Most nonprofits have a single focus: donations. Of course, you want to see an increase every year, but at the very least, donations shouldn’t trend downward. But, donations are the last step in the process. There is data to be mined at every other step of your donor funnel. For example, what type of traffic is most likely to convert from visitor to potential donor? Do you know what behaviors indicate that a person will be a long-time donor? How many touch points does a donor need to give a bigger donation than their previous year?
All these answers can be found in your data. As long as you have a comprehensive CRM and the right reports set up, you can easily use predictive analytics to figure them out. Then, you can automate the necessary tasks to make these conversions. With additional benchmarks and performance indicators, your success will be easier to predict.
Most nonprofit marketing teams use a system of A/B tests to optimize their efforts. This is great; we encourage this. But there is a limit to the insights your team can gain from an A/B test. You miss the context of a donor’s overall behavior. You won’t be able to see someone’s entire journey through a series of A/B tests.
Predictive analytics will reduce the number of tests you have to run before you understand what drives engagement. It will also help you understand who is primed to respond to an ask from your nonprofit. Instead of waiting for a big campaign or end-of-year push to ask for donations, you will nurture groups of donors who are ready to give because you’ve engaged with them in a meaningful way all year.
As your nonprofit matures, you’ll have donors at different lifecycle stages. Some will be brand new, who need education and heavy engagement. Some will be donors who have given for years, who advocate for you without being asked. Predictive analytics provides the steps you need to take in order to bridge the gap between the two. Historical data will give you an idea of what steps are required to retain new donors and turn them into advocates. Predictive analytics will give you your best path forward.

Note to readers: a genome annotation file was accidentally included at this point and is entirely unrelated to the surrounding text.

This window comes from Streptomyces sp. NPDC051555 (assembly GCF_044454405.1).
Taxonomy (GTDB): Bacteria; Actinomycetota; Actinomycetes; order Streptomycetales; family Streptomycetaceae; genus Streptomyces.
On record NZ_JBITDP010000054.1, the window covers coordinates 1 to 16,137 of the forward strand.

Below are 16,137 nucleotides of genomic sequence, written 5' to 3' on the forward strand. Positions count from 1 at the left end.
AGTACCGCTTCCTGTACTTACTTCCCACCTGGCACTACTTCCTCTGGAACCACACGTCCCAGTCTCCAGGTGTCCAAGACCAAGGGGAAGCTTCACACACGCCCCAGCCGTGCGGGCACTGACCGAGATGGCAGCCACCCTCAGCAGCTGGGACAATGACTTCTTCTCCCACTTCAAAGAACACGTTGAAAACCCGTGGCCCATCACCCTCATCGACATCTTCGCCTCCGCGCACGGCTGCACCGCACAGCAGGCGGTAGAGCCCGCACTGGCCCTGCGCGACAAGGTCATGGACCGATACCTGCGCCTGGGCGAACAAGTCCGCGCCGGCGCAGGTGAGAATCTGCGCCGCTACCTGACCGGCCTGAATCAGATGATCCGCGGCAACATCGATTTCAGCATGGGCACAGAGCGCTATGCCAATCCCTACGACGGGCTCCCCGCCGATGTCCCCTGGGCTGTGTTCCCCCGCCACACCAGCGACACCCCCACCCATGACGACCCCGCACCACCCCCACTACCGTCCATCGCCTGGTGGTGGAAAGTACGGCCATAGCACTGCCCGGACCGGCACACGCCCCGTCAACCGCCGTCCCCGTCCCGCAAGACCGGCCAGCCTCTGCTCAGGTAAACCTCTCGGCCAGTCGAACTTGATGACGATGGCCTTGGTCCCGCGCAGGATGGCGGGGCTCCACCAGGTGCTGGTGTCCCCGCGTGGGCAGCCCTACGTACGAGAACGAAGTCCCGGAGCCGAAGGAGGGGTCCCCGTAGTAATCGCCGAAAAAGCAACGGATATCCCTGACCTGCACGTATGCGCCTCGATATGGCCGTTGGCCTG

Personalization is a key output of predictive analytics. And personalization is essential to the kind of donor experience that inspires loyalty and donor retention. Creating a personalized experience is more than simply sending a birthday email to your donor. It also means sending an SMS invitation to an event in their city you’re attending. Perhaps they will respond best to a direct mail piece letting them know you’ve hit another milestone. Predictive analytics will help you create an integrated, personalized experience of your nonprofit.
New marketing trends pop up all the time. Some of them are worth investing in and some aren’t. Unfortunately, most people don’t know which is which until they’ve spent the money. You can leverage predictive analytics data to understand which channels work best for you and say no to the ones that aren’t a good fit.
For example, if your donors overwhelmingly prefer to donate online, maybe you should send more targeted direct mail (instead of a mass direct mail blast to people who will never give by check) and spend more money on digital ads. Or maybe your donors love to watch videos of your team at work so you hire a video producer and scale back your writing team. All of these insights are made clear by your data, you just need to know how to find them.
Donations are not exclusively monetary transactions. Most nonprofits need volunteers who can give hours of time or lend their professional talents. It’s hard to know who to ask and for what, unless you have a clear picture of what your donor priorities are. Data will tell you that.
Use predictive analytics to find the right time to ask for money and when they’d rather give something less tangible, like their time. You’ll be shocked at how much more productive and efficient your nonprofit can be with a variety of donations from your donor base.
Now that you know how important organized data is to the success of your nonprofit, you can start to think about your next best step towards leveraging predictive analytics. If your first step is to find the right CRM to organize your existing data, we can help you. If your next step is developing a digital strategy to start collecting data, we can also help you. The important thing to remember is this is not too complex for you to accomplish, and you have a team at Virtuous ready to help you get there.
Traditional fundraising strategies no longer work. This blueprint explains why today's donor expects more, and how nonprofits are shifting to responsive fundraising.